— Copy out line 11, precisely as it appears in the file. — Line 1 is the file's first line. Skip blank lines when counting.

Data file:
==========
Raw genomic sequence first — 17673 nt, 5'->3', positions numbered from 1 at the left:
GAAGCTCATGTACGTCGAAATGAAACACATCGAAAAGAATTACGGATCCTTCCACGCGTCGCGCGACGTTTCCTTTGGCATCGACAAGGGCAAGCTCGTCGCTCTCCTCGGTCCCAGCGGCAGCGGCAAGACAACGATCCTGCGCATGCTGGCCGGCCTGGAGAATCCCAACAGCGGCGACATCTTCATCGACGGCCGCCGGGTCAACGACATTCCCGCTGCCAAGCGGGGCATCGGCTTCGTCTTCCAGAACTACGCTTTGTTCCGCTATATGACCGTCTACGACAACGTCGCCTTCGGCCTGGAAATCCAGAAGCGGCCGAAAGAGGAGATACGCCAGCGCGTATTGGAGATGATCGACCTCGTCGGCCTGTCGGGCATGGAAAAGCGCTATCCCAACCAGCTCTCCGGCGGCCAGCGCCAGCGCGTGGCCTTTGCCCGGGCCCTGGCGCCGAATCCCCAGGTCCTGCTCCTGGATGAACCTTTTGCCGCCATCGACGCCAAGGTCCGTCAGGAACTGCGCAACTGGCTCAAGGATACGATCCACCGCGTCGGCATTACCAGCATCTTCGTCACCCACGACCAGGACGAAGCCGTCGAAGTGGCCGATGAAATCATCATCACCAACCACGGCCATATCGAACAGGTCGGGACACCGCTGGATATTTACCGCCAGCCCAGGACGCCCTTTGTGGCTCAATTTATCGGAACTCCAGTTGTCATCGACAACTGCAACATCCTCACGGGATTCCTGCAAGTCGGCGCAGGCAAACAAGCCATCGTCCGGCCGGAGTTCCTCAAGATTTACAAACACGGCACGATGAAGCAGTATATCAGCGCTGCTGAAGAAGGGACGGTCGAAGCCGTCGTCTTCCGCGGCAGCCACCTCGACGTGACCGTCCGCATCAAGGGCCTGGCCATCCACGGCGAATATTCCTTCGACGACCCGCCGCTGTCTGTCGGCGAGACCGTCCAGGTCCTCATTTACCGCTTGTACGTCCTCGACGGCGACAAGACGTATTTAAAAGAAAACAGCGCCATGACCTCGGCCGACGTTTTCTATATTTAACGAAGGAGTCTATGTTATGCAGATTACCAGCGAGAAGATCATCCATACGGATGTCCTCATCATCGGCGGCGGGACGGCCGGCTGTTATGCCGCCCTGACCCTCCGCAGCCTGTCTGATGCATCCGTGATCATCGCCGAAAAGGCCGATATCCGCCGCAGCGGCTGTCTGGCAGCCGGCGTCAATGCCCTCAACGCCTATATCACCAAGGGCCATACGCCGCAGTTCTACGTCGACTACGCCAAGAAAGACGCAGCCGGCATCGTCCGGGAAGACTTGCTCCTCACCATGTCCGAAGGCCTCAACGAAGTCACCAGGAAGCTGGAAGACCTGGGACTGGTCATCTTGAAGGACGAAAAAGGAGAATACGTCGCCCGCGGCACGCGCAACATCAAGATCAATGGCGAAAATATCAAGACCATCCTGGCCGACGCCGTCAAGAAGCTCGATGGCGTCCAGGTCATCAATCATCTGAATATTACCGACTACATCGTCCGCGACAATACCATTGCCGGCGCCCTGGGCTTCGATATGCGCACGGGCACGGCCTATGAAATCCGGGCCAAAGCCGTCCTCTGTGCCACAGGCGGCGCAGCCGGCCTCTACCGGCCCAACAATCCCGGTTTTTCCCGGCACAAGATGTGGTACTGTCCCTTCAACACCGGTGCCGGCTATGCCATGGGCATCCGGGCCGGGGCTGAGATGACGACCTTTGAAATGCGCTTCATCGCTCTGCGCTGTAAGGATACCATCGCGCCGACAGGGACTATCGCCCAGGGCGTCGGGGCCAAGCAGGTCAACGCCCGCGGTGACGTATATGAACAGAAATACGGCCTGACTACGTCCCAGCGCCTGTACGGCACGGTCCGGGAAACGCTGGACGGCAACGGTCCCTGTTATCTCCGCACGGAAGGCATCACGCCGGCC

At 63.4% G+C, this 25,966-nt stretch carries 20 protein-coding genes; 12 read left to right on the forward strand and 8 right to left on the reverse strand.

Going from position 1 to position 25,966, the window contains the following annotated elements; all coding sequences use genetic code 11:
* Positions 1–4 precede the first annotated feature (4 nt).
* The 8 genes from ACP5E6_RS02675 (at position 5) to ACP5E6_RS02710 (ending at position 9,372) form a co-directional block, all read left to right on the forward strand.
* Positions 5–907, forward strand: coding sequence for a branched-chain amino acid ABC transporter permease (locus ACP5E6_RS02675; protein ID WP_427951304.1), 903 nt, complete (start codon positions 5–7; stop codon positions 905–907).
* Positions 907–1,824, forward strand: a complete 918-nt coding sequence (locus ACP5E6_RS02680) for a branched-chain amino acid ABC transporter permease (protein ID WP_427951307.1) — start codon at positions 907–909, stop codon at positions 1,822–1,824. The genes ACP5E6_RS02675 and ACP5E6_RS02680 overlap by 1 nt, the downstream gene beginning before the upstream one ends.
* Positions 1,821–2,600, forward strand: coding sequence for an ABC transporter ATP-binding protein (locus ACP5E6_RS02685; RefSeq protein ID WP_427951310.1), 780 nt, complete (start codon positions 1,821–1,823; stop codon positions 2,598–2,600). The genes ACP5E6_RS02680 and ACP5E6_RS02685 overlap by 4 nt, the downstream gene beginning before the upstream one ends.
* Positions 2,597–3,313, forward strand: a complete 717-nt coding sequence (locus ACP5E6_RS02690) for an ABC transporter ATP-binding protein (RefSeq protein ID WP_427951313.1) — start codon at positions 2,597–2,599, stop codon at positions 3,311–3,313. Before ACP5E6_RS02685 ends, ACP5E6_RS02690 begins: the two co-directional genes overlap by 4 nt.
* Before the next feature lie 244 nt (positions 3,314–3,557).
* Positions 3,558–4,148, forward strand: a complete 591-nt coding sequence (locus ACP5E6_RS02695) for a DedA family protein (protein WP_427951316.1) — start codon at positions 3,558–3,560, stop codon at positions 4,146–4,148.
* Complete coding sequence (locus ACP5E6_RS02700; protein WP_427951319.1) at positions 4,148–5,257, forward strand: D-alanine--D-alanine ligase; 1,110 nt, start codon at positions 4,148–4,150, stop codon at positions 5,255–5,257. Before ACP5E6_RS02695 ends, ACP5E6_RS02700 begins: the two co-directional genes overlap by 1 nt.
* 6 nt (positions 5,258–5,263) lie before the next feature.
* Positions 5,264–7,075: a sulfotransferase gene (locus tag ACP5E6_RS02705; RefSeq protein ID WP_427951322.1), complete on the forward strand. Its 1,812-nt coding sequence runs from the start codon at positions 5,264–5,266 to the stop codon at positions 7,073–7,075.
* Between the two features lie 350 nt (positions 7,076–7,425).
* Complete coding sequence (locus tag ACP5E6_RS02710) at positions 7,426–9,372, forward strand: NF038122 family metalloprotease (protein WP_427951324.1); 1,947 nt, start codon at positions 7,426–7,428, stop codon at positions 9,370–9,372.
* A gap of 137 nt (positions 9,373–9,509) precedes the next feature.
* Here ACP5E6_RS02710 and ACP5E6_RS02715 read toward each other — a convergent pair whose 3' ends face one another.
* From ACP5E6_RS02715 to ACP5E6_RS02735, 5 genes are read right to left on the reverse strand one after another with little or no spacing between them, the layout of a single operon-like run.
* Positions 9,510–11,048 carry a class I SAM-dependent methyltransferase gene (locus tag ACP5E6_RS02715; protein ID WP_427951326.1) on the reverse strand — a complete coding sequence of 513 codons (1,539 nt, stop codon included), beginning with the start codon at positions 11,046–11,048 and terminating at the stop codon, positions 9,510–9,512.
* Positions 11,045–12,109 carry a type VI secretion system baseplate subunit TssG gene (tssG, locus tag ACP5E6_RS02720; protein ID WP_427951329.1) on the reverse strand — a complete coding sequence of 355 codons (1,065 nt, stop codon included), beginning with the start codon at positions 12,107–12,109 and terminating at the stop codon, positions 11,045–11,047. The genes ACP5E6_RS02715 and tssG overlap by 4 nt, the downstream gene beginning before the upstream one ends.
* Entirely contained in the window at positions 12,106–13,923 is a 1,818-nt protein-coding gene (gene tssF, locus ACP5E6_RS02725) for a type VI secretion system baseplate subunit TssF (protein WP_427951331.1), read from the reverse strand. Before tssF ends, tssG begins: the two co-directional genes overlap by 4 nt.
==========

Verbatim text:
* Before the next feature lie 244 nt (positions 3,314–3,557).